“A much-needed monograph on the role of Sephardic Jews in Argentina, and . . . an important contribution to the study of Jews in Latin America overall” (Choice).
At the turn of the twentieth century, Jews from North Africa and the Middle East were called Turcos (“Turks”). Seen as distinct from Ashkenazim, Sephardi Jews weren’t even identified as Jews. Yet the story of Sephardi Jewish identity has been deeply impactful on Jewish history across the world. Adriana M. Brodsky follows the history of Sephardim as they arrived in Argentina, created immigrant organizations, founded synagogues and cemeteries, and built strong ties with coreligionists around the country.
Brodsky demonstrates how fragmentation based on areas of origin gave way to the gradual construction of a single Sephardi identity. This unifying identity is predicated both on Zionist identification (with the State of Israel) and “national” feelings (for Argentina), and that Sephardi Jews assumed leadership roles in national Jewish organizations once they integrated into the much larger Askenazi community.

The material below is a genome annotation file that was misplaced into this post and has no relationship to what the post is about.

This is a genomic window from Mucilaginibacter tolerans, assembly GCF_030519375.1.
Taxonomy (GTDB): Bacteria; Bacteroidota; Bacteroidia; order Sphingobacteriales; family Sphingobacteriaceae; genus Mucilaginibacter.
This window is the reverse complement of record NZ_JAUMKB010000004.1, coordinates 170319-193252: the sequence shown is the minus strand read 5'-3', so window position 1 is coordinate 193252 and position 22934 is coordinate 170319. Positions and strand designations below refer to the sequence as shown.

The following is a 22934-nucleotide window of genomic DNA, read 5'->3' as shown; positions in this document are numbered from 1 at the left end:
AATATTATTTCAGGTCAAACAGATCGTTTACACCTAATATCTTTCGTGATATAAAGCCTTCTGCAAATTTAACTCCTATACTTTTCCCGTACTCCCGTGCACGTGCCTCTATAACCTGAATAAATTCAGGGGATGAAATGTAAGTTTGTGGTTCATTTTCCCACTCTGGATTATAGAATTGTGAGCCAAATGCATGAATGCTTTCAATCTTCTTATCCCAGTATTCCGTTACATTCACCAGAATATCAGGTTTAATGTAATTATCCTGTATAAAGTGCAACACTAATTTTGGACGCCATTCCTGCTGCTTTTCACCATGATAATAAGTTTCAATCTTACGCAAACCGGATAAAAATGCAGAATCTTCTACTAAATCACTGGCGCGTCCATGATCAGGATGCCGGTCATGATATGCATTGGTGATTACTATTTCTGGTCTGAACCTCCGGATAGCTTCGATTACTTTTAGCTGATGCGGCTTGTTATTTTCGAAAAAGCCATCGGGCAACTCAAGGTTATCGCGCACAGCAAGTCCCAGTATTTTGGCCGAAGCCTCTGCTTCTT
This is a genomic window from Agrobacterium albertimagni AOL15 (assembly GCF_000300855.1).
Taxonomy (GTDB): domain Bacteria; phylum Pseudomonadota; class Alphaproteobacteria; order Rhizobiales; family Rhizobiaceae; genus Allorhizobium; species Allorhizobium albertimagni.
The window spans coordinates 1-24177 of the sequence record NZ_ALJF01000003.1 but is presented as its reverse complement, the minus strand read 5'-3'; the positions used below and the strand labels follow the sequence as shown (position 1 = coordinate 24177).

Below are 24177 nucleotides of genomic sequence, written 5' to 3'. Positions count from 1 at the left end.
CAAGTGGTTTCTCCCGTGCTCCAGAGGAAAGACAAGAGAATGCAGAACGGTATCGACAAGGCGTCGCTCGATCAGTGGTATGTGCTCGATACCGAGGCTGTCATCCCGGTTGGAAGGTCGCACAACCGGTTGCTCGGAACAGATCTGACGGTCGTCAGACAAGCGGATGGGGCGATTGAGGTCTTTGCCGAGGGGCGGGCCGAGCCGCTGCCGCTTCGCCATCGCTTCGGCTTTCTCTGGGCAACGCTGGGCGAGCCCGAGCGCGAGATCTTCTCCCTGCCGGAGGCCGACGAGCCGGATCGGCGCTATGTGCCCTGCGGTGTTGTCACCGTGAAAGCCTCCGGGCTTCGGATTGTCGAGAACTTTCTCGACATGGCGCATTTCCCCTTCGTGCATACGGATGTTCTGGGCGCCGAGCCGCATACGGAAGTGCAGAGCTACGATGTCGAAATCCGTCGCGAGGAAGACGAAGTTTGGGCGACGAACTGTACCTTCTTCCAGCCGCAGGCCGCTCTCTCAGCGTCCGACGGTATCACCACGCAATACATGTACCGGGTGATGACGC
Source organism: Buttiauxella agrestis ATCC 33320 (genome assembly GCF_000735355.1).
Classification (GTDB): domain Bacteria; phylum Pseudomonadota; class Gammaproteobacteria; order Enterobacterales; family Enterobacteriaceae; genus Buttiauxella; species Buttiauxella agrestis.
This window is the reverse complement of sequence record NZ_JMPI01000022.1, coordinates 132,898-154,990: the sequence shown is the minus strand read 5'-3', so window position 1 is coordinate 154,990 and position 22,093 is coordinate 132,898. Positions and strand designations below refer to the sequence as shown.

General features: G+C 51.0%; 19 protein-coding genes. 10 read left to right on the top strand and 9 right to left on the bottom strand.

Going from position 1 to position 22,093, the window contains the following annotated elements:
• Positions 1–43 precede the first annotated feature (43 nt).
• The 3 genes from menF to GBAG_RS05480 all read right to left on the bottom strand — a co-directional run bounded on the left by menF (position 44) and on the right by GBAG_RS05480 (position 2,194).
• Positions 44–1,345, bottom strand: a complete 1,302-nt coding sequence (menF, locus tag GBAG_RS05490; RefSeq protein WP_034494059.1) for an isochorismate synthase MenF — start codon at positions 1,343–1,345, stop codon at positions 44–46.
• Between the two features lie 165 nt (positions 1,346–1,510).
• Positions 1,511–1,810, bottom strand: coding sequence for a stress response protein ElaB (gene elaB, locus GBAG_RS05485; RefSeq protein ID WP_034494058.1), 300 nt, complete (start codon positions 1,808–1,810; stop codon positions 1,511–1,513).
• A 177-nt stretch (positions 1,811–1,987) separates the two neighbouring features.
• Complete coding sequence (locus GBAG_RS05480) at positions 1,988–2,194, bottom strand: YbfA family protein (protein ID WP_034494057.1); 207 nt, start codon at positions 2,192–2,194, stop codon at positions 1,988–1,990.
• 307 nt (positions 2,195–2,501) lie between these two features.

Rather than assume that Sephardi identity was fixed and unchanging, Brodsky highlights the strategic nature of this identity, constructed both from within the various Sephardi groups and from the outside, and reveals that Jewish identity must be understood as part of the process of becoming Argentine.